Srinath took part in an urban oral history project in January conducted by Chowdhury’s department and spoke about the changes his 44-year-old store has seen. Another participant, a coffee shop owner who was facing closure, recalled supplying coffee to about 25,000 Italian prisoners of war who were kept in the city during World War II. Others remembered watching the Italians play soccer with local teams, and the proliferation of pizzerias in the city after the war ended.

In other cities, including Jamshedpur and Kolkata in eastern India, neighbors are getting together to record their memories and preserve photographs of their changing neighborhoods. A few big businesses have hired historians and archivists to capture and preserve their early beginnings and their role in nation-building soon after India attained independence in 1947 from British colonial rule.

Just over a decade ago, Bangalore was the model of India’s success story — a center for outsourced jobs and a launching pad for IT entrepreneurs, with a young, educated workforce. Its promise drew hundreds of international high-tech companies.

Bangalore also became a microcosm of India’s challenges. The population nearly doubled in 10 years, to more than 9.5 million people. Poor infrastructure, inefficient governance, and higher incomes and rising expectations created chaos.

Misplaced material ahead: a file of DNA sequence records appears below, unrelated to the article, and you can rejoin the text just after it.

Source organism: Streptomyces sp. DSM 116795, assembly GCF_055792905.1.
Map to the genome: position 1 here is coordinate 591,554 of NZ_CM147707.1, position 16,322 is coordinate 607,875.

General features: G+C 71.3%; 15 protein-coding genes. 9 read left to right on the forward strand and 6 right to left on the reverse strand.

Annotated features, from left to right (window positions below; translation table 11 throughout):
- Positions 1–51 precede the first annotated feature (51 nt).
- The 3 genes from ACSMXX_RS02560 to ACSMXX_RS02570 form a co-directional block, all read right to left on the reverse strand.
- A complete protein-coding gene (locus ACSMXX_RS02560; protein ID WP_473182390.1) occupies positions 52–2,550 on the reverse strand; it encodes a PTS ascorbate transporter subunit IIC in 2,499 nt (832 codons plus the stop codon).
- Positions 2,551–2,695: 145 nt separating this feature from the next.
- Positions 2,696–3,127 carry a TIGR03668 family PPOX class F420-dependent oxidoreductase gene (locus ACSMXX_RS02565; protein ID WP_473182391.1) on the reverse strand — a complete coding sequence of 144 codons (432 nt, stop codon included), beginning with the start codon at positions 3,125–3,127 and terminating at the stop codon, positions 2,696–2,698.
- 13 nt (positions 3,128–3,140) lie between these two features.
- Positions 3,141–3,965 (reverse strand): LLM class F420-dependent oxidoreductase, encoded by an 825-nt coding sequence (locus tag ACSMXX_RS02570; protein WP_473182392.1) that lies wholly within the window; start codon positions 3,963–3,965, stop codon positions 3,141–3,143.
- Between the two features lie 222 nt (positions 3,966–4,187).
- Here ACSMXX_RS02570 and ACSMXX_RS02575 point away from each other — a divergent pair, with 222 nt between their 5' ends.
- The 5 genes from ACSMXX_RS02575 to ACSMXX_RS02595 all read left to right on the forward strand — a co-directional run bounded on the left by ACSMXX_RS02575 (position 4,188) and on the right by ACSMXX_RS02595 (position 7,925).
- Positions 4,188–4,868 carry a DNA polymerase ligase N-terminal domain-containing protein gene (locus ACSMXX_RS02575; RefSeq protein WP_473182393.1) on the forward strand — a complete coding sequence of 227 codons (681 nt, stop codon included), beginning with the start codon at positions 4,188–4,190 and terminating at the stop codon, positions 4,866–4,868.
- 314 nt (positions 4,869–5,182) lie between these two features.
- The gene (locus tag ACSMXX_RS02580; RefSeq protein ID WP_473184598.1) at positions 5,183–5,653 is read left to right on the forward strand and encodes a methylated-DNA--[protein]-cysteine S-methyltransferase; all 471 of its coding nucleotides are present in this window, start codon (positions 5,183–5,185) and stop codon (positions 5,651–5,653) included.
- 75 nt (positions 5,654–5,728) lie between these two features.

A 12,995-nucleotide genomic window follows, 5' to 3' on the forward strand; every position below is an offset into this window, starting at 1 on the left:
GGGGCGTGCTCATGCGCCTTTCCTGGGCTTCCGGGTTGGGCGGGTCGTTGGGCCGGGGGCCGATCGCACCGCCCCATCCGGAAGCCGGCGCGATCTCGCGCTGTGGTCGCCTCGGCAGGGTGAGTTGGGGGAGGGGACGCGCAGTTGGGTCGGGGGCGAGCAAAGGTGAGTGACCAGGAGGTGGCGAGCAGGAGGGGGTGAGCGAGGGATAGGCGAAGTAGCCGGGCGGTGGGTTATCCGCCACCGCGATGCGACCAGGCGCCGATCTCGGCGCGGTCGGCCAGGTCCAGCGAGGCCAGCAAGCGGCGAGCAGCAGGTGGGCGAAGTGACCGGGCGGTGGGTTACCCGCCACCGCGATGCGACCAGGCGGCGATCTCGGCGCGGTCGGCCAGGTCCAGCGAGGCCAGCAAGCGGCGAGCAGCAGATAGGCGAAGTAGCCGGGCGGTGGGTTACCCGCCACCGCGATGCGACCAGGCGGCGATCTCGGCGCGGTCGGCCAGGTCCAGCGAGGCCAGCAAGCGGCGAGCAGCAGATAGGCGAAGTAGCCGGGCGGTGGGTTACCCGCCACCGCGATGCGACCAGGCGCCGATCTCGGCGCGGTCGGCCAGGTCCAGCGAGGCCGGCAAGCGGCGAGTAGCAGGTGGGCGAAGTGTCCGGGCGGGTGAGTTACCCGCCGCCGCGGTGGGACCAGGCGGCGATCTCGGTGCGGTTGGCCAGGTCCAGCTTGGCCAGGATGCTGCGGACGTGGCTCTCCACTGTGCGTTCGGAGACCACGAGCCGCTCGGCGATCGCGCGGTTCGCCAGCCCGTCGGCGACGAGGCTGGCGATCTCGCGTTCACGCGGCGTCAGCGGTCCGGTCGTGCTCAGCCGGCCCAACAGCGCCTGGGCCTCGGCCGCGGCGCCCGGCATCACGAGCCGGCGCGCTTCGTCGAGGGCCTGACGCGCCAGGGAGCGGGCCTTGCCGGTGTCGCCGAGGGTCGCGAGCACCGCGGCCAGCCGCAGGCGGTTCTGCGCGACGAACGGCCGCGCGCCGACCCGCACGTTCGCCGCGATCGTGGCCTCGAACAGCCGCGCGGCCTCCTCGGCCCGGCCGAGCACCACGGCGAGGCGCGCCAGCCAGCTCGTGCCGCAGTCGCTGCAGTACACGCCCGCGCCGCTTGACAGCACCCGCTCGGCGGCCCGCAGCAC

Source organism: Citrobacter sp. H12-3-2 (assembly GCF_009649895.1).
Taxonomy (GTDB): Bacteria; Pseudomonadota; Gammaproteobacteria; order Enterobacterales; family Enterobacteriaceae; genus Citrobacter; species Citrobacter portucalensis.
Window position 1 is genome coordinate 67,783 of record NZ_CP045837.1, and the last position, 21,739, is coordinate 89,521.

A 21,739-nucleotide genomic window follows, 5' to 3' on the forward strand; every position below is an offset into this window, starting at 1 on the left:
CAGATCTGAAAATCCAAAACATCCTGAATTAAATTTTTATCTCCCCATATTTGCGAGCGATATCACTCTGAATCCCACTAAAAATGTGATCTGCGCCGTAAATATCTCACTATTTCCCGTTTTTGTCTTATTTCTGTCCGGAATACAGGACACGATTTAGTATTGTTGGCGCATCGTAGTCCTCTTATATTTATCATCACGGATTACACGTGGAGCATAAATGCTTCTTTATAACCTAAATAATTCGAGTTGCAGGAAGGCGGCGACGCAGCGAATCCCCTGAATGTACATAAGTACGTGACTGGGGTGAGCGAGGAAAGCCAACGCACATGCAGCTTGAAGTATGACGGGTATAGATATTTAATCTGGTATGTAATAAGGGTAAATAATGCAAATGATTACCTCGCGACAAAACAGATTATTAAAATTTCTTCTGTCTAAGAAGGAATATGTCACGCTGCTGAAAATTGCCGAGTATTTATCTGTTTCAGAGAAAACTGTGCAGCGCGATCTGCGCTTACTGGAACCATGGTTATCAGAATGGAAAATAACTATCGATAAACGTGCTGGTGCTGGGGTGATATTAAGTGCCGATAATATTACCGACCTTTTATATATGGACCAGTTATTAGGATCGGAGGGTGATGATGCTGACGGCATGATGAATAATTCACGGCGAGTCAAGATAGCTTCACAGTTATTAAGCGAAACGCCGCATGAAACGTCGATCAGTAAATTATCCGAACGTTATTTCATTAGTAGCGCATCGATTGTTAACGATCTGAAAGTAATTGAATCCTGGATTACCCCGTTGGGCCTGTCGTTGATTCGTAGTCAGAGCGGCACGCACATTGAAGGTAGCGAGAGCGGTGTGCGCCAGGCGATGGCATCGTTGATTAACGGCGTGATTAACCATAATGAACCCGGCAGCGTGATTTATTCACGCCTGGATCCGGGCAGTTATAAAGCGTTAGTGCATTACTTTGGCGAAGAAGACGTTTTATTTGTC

As a result of the growth, Bangalore, like many cities, is playing catch-up. Now, torn up roads, the destruction of landmark buildings, inadequate public transport, pollution, traffic jams and construction zones seem to define it.

Anusha Yadav, a documentary photographer who started a crowd-sourcing visual memory portal called the Indian Memory Project, said that despite rising incomes, Indians have squandered the chance to improve the quality of their lives and cities and are looking to the past as an escape.

The Web site has become a collection of family photographs and stories that chronicle fading rituals, sari fashion, war, marriage, migration, railroads and freedom movements.

“So much wealth and growth came so suddenly that there was no time for it to happen properly and with planning,” said Yadav, 37. “We wanted to quickly move to bigger cars, bigger homes, bigger malls and bigger cities. Now there is no rule of law, so much corruption. Our cities are choked with cars but have not enough water or electricity. We have made a mess, so people are digging up the memory of an older era for solace.”